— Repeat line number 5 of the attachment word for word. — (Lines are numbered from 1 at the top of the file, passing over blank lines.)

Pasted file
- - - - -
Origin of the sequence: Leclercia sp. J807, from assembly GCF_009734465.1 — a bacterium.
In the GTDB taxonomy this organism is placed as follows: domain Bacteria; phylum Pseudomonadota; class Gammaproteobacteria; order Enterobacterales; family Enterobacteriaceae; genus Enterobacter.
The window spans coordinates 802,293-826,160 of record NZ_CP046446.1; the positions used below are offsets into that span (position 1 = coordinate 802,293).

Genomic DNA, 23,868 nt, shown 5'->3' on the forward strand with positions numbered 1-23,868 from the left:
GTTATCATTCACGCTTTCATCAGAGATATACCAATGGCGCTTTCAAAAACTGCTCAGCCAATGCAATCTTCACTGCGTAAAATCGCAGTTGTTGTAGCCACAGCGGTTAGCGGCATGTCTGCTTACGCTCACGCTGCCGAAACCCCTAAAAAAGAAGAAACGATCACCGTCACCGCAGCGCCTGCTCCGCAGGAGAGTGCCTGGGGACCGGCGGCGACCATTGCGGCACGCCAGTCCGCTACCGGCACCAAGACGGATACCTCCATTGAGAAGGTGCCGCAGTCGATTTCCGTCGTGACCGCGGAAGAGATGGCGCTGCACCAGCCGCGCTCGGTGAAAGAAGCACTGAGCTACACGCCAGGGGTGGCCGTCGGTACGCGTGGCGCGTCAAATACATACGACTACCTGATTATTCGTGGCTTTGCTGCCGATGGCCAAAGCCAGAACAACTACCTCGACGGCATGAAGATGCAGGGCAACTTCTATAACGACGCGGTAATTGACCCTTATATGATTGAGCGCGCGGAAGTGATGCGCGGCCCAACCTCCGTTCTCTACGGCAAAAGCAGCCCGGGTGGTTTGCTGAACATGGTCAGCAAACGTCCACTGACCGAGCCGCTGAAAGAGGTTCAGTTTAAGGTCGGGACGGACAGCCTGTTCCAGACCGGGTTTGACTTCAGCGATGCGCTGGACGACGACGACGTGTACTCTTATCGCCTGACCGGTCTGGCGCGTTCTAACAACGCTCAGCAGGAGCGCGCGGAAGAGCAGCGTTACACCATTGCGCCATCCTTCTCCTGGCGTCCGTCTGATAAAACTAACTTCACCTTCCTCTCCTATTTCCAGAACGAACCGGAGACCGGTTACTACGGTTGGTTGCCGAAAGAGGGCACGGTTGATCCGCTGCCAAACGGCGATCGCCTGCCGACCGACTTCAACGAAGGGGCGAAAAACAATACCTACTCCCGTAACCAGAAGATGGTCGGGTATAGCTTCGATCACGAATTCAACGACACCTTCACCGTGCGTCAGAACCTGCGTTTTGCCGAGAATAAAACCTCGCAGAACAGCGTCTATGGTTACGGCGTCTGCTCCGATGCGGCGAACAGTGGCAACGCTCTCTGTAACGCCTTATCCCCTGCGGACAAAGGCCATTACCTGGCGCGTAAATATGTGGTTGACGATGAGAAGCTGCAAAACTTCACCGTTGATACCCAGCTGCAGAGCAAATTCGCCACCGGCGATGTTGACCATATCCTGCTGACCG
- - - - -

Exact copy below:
GTTATCATTCACGCTTTCATCAGAGATATACCAATGGCGCTTTCAAAAACTGCTCAGCCAATGCAATCTTCACTGCGTAAAATCGCAGTTGTTGTAGCCACAGCGGTTAGCGGCATGTCTGCTTACGCTCACGCTGCCGAAACCCCTAAAAAAGAAGAAACGATCACCGTCACCGCAGCGCCTGCTCCGCAGGAGAGTGCCTGGGGACCGGCGGCGACCATTGCGGCACGCCAGTCCGCTACCGGCACCAAGACGGATACCTCCATTGAGAAGGTGCCGCAGTCGATTTCCGTCGTGACCGCGGAAGAGATGGCGCTGCACCAGCCGCGCTCGGTGAAAGAAGCACTGAGCTACACGCCAGGGGTGGCCGTCGGTACGCGTGGCGCGTCAAATACATACGACTACCTGATTATTCGTGGCTTTGCTGCCGATGGCCAAAGCCAGAACAACTACCTCGACGGCATGAAGATGCAGGGCAACTTCTATAACGACGCGGTAATTGACCCTTATATGATTGAGCGCGCGGAAGTGATGCGCGGCCCAACCTCCGTTCTCTACGGCAAAAGCAGCCCGGGTGGTTTGCTGAACATGGTCAGCAAACGTCCACTGACCGAGCCGCTGAAAGAGGTTCAGTTTAAGGTCGGGACGGACAGCCTGTTCCAGACCGGGTTTGACTTCAGCGATGCGCTGGACGACGACGACGTGTACTCTTATCGCCTGACCGGTCTGGCGCGTTCTAACAACGCTCAGCAGGAGCGCGCGGAAGAGCAGCGTTACACCATTGCGCCATCCTTCTCCTGGCGTCCGTCTGATAAAACTAACTTCACCTTCCTCTCCTATTTCCAGAACGAACCGGAGACCGGTTACTACGGTTGGTTGCCGAAAGAGGGCACGGTTGATCCGCTGCCAAACGGCGATCGCCTGCCGACCGACTTCAACGAAGGGGCGAAAAACAATACCTACTCCCGTAACCAGAAGATGGTCGGGTATAGCTTCGATCACGAATTCAACGACACCTTCACCGTGCGTCAGAACCTGCGTTTTGCCGAGAATAAAACCTCGCAGAACAGCGTCTATGGTTACGGCGTCTGCTCCGATGCGGCGAACAGTGGCAACGCTCTCTGTAACGCCTTATCCCCTGCGGACAAAGGCCATTACCTGGCGCGTAAATATGTGGTTGACGATGAGAAGCTGCAAAACTTCACCGTTGATACCCAGCTGCAGAGCAAATTCGCCACCGGCGATGTTGACCATATCCTGCTGACCG